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Review of Front Panel Designer

Posted by on April 22, 2020

Overview:

I decided to redo my operating position with the inclusion of a patch panel.  I am always moving antenna between my K3, and my SDRs.  Also, I wanted to have the IF from the radio available without tearing the operating position apart every time.

A patch panel would help in all of these needs.  I looked at making one by hand, using a drill press, or by building it in a home workshop, and decided I was not skilled enough to do this and still have all my digits intact when finished.  After reviewing all the options, I decided to use a company that builds panels via an easy to use software interface.

I run a Linux system as my main machine, so it was important to me that the software run under Linux.  I ran across a program provided free by a company called Front Panel Express, that is used to design panels, and runs under all platforms, Linux, Windows, and mac.

The Software:

Front panel designers web page.The software allows for a full WYSIWYG, (What You See Is What You Get),  experience as you design your panel.  It downloads from the vendors’s web page with just a click.  After clicking “Download” you are taken to a page based on your operating system, you just hit download, and the software, (for whatever OS you are running), drops into your machine, ready for install.    Very well thought out, and it starts out making things simple, easy, and fast.  The software continues this throughout.

Front Panel Designer create Panel pageOnce installed you must define what type of base panel you want.  This consists of selecting a number of options, starting with the “Create New Front Panel” button.  Again, the easy moniker is being followed here.  This brings up a page where you can set panel thickness, type of engraving, panel finish, color, etc.  As soon as you hit the enter button, the page clears, and a blank front panel is presented to you.  Overall the panel selection, and setup process is as easy to use as it could be.  The vendor seems to have thought out this process with the idea of making things simple, but not allowing the user to mess up too badly.

Your next task is to add things to the panel, things like holes, engraved text, mounting notches, connecting lines, or graphics.

Adding items to the panel:

Closeup of panel.There are a large number of items available to add to a panel, across the top are a set of buttons, (click image to the left for an expanded view, and look at the tool bar), you need only click the item you want, then drag it to where you want on the panel.  I did this in about 15 minutes.  After that things get interesting.  You will need to align your items, then add text, and align that.  If you have any descriptive graphics you will want to add that as well.  Once you have everything roughly laid out, the  software allows you to do grouping and alignments based on individual items, or groups.  All in all it makes things really simple to get a well laid out panel.

PDF of panel showing on desktop.Once you have your panel laid out, you next make a PDF of it, and print it.  Once printed, take it and look at carefully.  Once you send it in, it will literally be cast in metal!  If you have not thought things out, and then entered them as you want, you get a really expensive hunk of metal back, all ready for recycling.  If on the other hand you have taken your time, and were careful, you get back a very nicely made front panel made from metal to your specifications.  So print it out, wait a few days, and relook at it.  Practice using it, in general beat up your design as much and as hard as possible.  Print it to scale, and hold it up where you want it placed…  Make really sure you like it.  Once you are sure you like it, there is a little icon next to the objects, that is a pair of coins…  Click this, and it gives you the EXACT cost to make the panel.  This allows you to make changes in order to save a few bucks.  most of my changes were made on the panel base.  I had mine powder coated, with beveled edges, etc.  I had a few email interchanges with the folks at Front Panel Designer, and those went well.  They seem friendly, willing to help, and realize that this is probably the first time someone has used the software.  One of my questions had to do with hole size.  I had a set of BNC connectors I wanted to mount, and the connector was 14 mm in diameter.  I asked about how tight they were on tolerances.  The person suggested adding a few mm to the hole sizes to make sure things fit.  I am glad I called, I added 2 mm to everything, and all items fit well.  I am not sure how well things would have fit, had I used the engineering drawings sizes.  I ordered all BNC connectors from the same company.  Why?  I wanted every connector to be the same size, and shape.  I DID NOT want my panel looking hacked together.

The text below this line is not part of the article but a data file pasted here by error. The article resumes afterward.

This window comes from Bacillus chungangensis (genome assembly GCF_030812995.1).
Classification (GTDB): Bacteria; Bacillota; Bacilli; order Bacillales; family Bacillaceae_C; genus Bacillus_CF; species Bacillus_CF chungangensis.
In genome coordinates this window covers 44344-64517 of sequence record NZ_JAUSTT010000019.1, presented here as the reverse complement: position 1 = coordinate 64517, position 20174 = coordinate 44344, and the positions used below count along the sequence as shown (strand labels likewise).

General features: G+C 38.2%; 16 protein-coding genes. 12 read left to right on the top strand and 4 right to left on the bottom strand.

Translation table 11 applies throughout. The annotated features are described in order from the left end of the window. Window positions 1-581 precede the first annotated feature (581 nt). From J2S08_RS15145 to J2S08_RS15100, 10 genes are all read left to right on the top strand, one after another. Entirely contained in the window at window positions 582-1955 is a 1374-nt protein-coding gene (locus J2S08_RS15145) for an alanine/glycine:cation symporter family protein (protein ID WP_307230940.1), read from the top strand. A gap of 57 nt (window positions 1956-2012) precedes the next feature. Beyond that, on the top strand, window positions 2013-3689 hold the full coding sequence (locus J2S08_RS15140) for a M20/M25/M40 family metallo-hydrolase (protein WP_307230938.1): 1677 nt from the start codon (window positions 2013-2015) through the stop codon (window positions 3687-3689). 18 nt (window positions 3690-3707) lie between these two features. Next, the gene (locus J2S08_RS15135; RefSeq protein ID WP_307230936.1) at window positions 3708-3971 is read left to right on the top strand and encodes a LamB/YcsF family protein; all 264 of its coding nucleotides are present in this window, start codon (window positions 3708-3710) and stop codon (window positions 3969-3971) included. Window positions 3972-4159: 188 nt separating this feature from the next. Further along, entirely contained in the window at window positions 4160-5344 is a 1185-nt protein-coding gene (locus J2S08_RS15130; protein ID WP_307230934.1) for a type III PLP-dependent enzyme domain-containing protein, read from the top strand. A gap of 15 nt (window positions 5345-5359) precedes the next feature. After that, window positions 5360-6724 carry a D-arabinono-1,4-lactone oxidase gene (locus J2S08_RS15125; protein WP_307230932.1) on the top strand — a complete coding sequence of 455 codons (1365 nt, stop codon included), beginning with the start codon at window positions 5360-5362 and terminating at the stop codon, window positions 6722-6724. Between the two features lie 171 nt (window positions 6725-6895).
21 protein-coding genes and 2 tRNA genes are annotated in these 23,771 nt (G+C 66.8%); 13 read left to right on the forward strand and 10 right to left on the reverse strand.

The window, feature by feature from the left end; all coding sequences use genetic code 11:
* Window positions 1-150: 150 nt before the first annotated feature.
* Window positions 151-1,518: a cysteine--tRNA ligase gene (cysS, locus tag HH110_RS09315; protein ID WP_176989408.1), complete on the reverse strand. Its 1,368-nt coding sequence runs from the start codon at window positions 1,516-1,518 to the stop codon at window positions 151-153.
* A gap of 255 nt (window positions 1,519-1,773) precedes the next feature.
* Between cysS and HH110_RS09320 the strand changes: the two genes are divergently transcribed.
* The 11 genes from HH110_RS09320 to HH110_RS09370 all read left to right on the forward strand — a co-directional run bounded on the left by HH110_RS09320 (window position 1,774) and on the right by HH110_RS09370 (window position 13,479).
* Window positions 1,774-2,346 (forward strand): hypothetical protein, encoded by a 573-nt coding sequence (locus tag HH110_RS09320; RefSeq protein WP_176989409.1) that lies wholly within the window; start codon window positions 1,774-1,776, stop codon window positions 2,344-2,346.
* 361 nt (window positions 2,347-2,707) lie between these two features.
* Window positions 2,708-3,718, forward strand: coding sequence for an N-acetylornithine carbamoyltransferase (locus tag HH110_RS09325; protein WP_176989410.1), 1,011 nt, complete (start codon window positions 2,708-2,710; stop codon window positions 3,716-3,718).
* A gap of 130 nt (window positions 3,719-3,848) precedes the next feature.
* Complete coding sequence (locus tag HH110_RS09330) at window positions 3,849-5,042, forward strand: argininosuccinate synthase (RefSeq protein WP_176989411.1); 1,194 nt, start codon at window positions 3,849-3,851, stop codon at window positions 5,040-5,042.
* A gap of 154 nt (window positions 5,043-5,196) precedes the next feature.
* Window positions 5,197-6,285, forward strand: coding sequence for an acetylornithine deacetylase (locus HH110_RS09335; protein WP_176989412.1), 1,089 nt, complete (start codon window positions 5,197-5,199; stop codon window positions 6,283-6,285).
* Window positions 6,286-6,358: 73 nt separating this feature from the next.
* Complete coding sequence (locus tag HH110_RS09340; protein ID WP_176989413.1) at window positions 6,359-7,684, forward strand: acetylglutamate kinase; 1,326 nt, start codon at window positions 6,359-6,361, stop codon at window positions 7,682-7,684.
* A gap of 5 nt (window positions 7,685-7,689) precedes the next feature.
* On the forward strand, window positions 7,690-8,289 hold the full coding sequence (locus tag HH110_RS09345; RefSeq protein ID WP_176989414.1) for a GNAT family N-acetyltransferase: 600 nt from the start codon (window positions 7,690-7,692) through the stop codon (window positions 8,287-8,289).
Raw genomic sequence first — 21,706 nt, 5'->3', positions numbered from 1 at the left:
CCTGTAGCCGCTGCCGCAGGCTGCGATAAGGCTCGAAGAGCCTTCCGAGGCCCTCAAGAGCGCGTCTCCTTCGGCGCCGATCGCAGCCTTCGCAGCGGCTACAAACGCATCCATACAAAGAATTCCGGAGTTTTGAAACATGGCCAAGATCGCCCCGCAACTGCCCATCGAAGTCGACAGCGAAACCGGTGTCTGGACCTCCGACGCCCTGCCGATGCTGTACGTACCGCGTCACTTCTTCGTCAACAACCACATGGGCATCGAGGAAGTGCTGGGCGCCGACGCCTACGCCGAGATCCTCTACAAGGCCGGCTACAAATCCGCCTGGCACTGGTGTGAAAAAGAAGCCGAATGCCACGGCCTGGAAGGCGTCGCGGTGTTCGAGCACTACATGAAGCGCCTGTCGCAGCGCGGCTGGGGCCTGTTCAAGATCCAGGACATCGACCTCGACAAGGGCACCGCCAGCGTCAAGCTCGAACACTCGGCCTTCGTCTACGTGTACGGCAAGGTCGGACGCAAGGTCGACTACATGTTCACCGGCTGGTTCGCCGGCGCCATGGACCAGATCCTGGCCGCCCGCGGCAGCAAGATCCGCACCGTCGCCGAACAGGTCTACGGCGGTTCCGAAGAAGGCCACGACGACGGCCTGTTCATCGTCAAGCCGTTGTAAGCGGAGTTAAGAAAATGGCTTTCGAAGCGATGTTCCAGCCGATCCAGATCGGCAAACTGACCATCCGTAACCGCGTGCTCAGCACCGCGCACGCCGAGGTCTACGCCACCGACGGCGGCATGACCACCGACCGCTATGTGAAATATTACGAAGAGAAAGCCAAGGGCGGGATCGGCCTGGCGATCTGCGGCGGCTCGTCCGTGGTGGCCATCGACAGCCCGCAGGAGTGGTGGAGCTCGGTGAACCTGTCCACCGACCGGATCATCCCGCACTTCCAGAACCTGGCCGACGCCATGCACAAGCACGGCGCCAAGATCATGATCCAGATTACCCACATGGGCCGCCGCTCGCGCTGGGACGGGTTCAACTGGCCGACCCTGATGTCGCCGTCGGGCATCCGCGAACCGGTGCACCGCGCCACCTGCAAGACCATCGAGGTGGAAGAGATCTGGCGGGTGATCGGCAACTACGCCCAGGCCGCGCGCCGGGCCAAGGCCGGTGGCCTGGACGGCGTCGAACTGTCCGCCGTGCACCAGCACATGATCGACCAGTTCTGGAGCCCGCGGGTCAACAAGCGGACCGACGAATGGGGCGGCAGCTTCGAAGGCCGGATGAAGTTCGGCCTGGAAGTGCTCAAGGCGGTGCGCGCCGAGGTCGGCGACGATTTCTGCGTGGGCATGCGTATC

Conclusion:

NK7Z, RF patch panel

NK7Z, RF patch panel

I am happy I used Front Panel Express, and will be using them again for anything I want looking like it came out of a factory.  The panel is EXACTLY as I designed it, and looks far better than I thought it would.  I wondered how they would pack it for shipping.  It was double boxed, with a form fitting thin plastic cover made specifically for the panel I designed, on the front of the panel.  It arrived in absolutely perfect condition.    Click the photo to the left for an expanded view of the finished panel.  It is mounted in the location it will live in a new station operating position.  Would I recommend this to another Amateur for use?  You bet…  The panels are not cheap, mine cost on the order of $200, but for me, it was well worth it.  There is simply no way I would have been able to even come close to duplicating the quality that goes into a finished panel from Front Page Designer.

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